Sunday, January 29, 2017
As I start my third month at Red Rock, I finally made the switch from Mon-Fri work to being with the men on programs days, Saturday and Sunday. We have four services running at the same time on Saturday, for Xn, Spanish Speaking Xn, Jehovah's Witness, and Mormon. On Sundays we have Xn and Catholic services.
I have been working for several weeks to get ready for the opening of the new Chapel next weekend. Begging, borrowing, and donating items to get an empty room ready for worship experiences. We put up four bulletin boards and a white board, and hung a TV on the wall for songs. We have a jury rigged sound system for our praise band using two guitar amps and a boom box, all joined together with connecting cords.
The Xn worship services are maxed out, and the singing and serious listening are evident. I found the days without the activity of the classrooms to be quite pleasant, and I have had the opportunity to meet some families in the visitation room. This adds to my growing compassion for some of the men involved in our worship leadership.
With Laura working for a quarter, this commitment adds more to our time apart, but after one weekend I am sure I need to be there, and that my purpose for entering this type of ministry is being shown to me more clearly. Saturdays and Sundays the drive up and down the commute are much easier.
So my Thursdays and Fridays are my new weekend, I get a round of golf, two days of later rising, and date night with my best friend, Laura.
Monday, January 16, 2017
Six weeks gone in my new life. I feel like I fit there. Prison life is living according to schedules, chow starts early, the six units take turns with the four recreation yards, including two ballfields to walk or run around. Over 60 percent of the men have jobs that keep the place running smoothly and every walk and floor clean as a whistle. Two half day classes in the program, weekly worship gatherings for each group, two non denominational services, one on Saturday, one on Sunday. Two counts during the day at 10:30 and 3:00, dinner in each unit is delivered instead of the chow hall, some rec. time at night but lights out at 10:30 and Beds made by 7:30. They have lots of reading time, lots of thinking time. Bible Studies in the units at night, some led by volunteers, some by prisoners, no prisoners are allowed to preach, one very gifted inmate leads the yoga class, the Narcotics Anonymous Group, and the small Buddhist gathering. He is writing a book on lowering stress in prison settings. ASU is going to print it. He has a future outside.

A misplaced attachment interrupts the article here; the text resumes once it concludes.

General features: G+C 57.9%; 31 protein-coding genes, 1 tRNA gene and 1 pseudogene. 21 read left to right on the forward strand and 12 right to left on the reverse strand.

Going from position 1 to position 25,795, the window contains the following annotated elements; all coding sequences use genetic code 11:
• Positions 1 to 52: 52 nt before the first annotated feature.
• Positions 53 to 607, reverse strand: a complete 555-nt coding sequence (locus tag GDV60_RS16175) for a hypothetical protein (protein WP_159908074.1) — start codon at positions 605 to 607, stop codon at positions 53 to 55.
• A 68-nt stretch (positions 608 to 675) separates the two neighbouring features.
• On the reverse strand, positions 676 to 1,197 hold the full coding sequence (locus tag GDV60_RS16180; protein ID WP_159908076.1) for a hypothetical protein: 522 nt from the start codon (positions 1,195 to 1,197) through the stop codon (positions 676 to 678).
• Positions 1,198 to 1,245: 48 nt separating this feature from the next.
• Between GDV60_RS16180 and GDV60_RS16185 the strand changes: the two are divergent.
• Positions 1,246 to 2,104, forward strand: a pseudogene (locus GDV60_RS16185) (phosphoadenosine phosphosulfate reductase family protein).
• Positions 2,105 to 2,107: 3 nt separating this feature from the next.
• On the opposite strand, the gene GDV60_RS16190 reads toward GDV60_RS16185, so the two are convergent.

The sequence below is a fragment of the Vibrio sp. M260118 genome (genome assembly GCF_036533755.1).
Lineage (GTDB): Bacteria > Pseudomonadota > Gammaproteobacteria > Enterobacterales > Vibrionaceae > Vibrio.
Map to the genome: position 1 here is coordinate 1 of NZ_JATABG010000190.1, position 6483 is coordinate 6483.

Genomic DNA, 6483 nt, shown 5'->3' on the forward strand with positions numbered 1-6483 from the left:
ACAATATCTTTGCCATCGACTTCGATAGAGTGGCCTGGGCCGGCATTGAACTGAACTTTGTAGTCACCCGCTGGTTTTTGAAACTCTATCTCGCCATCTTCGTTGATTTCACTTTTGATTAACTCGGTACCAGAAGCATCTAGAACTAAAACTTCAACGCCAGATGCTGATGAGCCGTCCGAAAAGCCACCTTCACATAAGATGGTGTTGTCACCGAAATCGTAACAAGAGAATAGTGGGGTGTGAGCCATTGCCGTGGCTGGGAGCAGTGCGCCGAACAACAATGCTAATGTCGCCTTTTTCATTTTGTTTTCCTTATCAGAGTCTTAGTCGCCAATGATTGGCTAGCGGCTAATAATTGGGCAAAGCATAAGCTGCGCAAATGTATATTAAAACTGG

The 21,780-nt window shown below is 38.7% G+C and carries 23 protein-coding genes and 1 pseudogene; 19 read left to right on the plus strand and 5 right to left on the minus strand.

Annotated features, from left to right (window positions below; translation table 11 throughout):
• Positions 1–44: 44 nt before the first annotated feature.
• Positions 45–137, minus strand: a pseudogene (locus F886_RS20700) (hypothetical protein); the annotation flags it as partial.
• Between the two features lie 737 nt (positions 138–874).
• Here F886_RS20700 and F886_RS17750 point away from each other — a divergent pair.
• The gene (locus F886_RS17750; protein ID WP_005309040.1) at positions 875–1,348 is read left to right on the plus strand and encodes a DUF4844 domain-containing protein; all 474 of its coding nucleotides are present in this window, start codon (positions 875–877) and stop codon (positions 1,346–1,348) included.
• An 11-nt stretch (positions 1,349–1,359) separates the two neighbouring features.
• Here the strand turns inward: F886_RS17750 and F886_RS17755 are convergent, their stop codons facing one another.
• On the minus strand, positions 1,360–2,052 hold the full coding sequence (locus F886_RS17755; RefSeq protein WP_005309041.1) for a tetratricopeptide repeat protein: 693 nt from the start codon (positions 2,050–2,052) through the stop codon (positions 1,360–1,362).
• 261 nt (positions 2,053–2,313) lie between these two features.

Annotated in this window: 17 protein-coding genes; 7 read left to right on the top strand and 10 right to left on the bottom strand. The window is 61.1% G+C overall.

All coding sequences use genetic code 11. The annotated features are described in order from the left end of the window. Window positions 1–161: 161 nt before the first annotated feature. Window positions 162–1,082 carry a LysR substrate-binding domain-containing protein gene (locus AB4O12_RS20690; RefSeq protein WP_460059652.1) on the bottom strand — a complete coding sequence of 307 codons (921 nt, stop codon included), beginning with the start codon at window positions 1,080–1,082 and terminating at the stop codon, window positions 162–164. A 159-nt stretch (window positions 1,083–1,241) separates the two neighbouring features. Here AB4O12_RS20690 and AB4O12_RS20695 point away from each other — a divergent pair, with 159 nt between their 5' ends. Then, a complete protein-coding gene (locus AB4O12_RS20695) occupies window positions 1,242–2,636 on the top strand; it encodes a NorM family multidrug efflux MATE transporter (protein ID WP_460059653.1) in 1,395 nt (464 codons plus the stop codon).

I respond to phone calls about helping inmates, answer inmate letters, have an open door policy for short questions and visits, lots of paper work and emails back and forth, constant monitoring of the communication devices for signs of problems. Several lock downs a week when someone starts trouble or something goes missing. The officers run a tight ship, its very professional. Three shifts go 24 hours a day obviously unlike us in education and programs who keep daytime hours. I have eaten prison food three times, not great, but I have had worse at times.
So far one of the most interesting observations came to me from the head of Chaplains in Nashville. He said the primary character problem on inmates is arrested adolescence, they never grow up beyond instant gratification, selfish behavior, and blaming all their problems on others. This helps me to see when a man is ready to get his life together. When they are, then the time in this place can really be correctional. Drugs and broken homes, and gangs, all gang up to send the career offenders back again and again.
Wednesday, January 11, 2017
My love at first sight romance celebrates 42 years next week. Who Knew!! Last night we ate Mexican and I had a Taco Salad, after which I began to enjoy the crispy bowl, during which my wife said, "you probably should not eat all the crust", at which I reminded her that she has been saying than for 42 plus years and I have never yet really obeyed her request. I paid for the Taco Salad, and I am eating all the Taco Salad, that's just the way I roll.
No, that's not me in the backgroud!!
Saturday, January 7, 2017
I have finished one month working in my new environment. On December 31st there was an accident on the road to the prison in an early morning fog. One female officer hit another with her car. He was on a small Scooter Bike. It was ruled accidental as she could not see his taillights and he was not going the speed limit. Two weeks before this young man had been awarded Employee of the Year. He never regained consciousness and bled out in the emergency room.
These are the tragedies that create families. The sadness and shock, the offering of comfort and counsel, the planning of the memorial service. I met the man once, we talked about the Bible and his living proofs of hell bound sinners. I liked him, and looked forward to working alongside him....not to be. Whatever happens after death is now his experience. We mourned together, and went back to work. So many people are uncomfortable around Chaplains, but they need us, and our perspective, and our gentle reminders that all flesh are like grass that wither away. I wept with them.
In corrections, the officers must have each others backs. We have red buttons on our walkie talkies that signal "man down", and everyone drops everything to go to his or her aid. On the day of the memorial, four times during inmate count, they called his number, waited, called again, waited, announced "man down", the end of his watch, and a rest in peace. We all wept.